Riley: Yeah. That’s a good question. I think it is kind of similar to LG. It’s like just all of a sudden, and you start seeing LG rules just automatically have certain inferences depending on the game board setup. It’s sort of was like that in RC, just automatically. If every time I did an RC passage untimed in my little practice, I knew, hey, in four minutes, after I’m done reading this passage, I’m going to have to go right down to purpose, so of course I’m looking for that purpose right now to go read through it. And that eventually translated to the actual timed practice. It’s like you just naturally start reading for purpose. You naturally start looking for clues that give you the main point. You naturally start looking at the meta structure of the passage. So I think having to be forced to explicitly write it out during your untimed repetition practices, it’s with enough time you’re going to start looking at the RC passages in that way, yeah. So I would do that. And I mean you said speed reading, but definitely don't speed through the RC reading. I put in at least three and a half usually more, like four minutes, to reading each passage. But yeah.
Mitsi: And sorry, just one more question. How long do you do that? How long did it take you until you started seeing that pay off?
Riley: Awhile, like at least three weeks, probably more like six weeks. I started off doing RC practice a lot less intentionally, and just kind of doing the RC, reading a passage, doing the questions, BR-ing the questions and seeing where I was at. And then I realized, again about halfway through my prep, so with a couple months remaining, that I needed to be more intentional, and I would say basically it paid off in eliminating some variation. So I had the potential to do well in RC and I did score well early on in RC, but I would still have times where I would get double the amount wrong. And as I approached test day, I think implementing that strategy I would consistently not miss more than two, usually only one.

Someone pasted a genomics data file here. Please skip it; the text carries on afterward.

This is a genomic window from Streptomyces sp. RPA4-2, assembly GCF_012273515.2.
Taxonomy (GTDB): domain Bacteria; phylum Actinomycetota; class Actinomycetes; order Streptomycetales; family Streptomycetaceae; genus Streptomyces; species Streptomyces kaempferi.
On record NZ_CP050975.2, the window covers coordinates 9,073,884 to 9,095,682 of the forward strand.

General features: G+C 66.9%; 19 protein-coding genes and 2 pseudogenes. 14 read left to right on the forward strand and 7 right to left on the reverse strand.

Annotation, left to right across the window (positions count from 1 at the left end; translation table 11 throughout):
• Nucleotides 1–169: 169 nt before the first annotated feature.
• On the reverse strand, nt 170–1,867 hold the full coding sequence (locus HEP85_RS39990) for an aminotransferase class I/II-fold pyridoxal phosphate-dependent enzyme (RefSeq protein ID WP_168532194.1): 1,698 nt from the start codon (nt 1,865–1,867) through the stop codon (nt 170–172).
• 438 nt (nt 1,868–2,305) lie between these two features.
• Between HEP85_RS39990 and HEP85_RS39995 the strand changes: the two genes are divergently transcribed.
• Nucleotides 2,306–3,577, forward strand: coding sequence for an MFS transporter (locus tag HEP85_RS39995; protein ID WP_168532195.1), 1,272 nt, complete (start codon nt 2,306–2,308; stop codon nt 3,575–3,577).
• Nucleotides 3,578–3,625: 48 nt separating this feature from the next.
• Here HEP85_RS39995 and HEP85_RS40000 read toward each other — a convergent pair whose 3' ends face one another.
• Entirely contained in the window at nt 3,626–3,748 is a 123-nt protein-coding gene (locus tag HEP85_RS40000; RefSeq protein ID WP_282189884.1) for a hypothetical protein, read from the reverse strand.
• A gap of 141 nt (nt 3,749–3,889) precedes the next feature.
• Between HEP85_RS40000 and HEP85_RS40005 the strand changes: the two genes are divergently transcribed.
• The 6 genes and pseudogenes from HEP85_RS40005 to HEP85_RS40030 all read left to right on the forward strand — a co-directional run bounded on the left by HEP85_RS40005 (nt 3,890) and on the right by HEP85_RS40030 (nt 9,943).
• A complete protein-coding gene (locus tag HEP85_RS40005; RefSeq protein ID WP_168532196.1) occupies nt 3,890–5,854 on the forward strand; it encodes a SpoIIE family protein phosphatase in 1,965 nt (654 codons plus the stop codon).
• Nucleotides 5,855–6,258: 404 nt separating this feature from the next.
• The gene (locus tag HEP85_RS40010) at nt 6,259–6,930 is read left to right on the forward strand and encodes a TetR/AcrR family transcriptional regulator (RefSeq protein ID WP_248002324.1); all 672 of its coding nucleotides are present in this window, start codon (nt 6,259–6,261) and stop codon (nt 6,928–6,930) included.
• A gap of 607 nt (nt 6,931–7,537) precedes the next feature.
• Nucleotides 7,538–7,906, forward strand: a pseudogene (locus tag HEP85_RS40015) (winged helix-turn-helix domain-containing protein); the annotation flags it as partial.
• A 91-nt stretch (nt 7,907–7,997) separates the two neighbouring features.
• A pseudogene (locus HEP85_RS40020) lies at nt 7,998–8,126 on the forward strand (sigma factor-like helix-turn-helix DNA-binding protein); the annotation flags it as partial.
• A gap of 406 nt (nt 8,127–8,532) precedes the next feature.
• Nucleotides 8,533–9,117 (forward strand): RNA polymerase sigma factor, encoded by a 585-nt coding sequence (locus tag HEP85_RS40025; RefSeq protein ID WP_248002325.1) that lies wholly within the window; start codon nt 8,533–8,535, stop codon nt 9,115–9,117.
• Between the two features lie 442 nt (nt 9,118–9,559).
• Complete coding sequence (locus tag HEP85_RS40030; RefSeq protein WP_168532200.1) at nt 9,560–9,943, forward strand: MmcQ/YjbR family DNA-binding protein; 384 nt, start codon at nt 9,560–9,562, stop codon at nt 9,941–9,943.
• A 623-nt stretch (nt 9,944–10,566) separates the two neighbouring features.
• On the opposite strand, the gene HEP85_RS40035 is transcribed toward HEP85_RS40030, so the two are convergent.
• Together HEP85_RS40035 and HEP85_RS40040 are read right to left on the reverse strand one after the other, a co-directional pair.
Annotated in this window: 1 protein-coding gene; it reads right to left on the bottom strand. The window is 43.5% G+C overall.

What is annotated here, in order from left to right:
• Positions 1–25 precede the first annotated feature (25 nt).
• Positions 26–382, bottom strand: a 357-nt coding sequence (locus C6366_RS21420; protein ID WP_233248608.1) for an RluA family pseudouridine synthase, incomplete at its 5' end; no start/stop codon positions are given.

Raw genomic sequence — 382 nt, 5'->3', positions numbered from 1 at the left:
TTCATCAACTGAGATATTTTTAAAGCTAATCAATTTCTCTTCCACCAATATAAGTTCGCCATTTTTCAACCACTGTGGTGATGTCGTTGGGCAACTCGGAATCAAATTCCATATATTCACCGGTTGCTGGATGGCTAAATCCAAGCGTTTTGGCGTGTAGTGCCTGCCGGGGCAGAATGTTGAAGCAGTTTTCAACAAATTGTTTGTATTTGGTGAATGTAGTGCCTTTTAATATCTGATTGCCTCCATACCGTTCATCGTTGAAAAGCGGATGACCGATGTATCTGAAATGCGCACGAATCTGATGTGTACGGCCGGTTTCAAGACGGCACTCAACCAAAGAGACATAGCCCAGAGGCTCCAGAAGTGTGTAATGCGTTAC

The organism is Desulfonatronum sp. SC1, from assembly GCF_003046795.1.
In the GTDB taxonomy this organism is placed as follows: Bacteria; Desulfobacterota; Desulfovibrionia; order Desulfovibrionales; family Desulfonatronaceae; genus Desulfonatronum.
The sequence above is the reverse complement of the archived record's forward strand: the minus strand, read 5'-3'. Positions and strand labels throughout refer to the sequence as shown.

Mitsi: Oh wow. OK. Great. Thank you.
J.Y.: Thanks, Mitsi. So we have about 10 minutes left, and if you guys have any questions, now would be the time to ask. I think I made it through the list. I might have skipped over some people.
Riley: I see one here from Ian.
J.Y.: Oh, right.
Riley: He says, did you start PT-ing immediately after finishing the core curriculum? Or did you take some time to drill and foolproof first? I guess it kind of depends on your own personal schedule, but like Josh and David, AccountsPlayable, would tell you, don't burn through your practice tests if you don't have to. They’re precious resources, there's only a couple of them. So I did start, I did one prep test basically right after I finished the core curriculum, but then I didn't do another one for like two weeks. And during that time I was doing drilling and I was doing foolproofing, and then I did another one and waited another two weeks, and then slowly narrowed that down to 10 days and then seven-ish, and then by the end, I was doing about two PTs, sometimes a little bit less, every week. So yeah, don't waste your PTs. If you’re feeling under-confident about where your skills are at, you’re always better off spending more time drilling and foolproofing before you start PTs, because especially early on in the prep, PTs aren't really that important. You know you need to learn more. You know there's plenty of points left on the table, so a PT is just going to tell you the obvious, and you've got, you still have so much to learn that pinpointing a particular weakness isn’t as high of a priority. So yeah, I would say once you finish the core curriculum, loop back on the things you’re struggling the most with, keep up with LR and RC drilling and foolproofing, and then slowly wade your way into PT-ing.
J.Y.: Nice. So we got three really good questions here. I’ll just ask them in order. Alex is wondering if there's anything you'd do different if you could go back and do it all over again.
Riley: Great question. I would do way more mindfulness, I would do way more meditation, and more exercise, for sure.
J.Y.: You mean like physical exercise?
Riley: Those were huge, yeah, yeah.
J.Y.: A lot of people think are resistant to try meditation, because it sounds like, you know, it sounds new age-y pseudoscience bullshit.
Riley: And it’s really hard in the beginning too. It’s actually really difficult.
J.Y.: Yeah? I mean, yeah, I also, I think meditation’s great, I just like, so I tell people —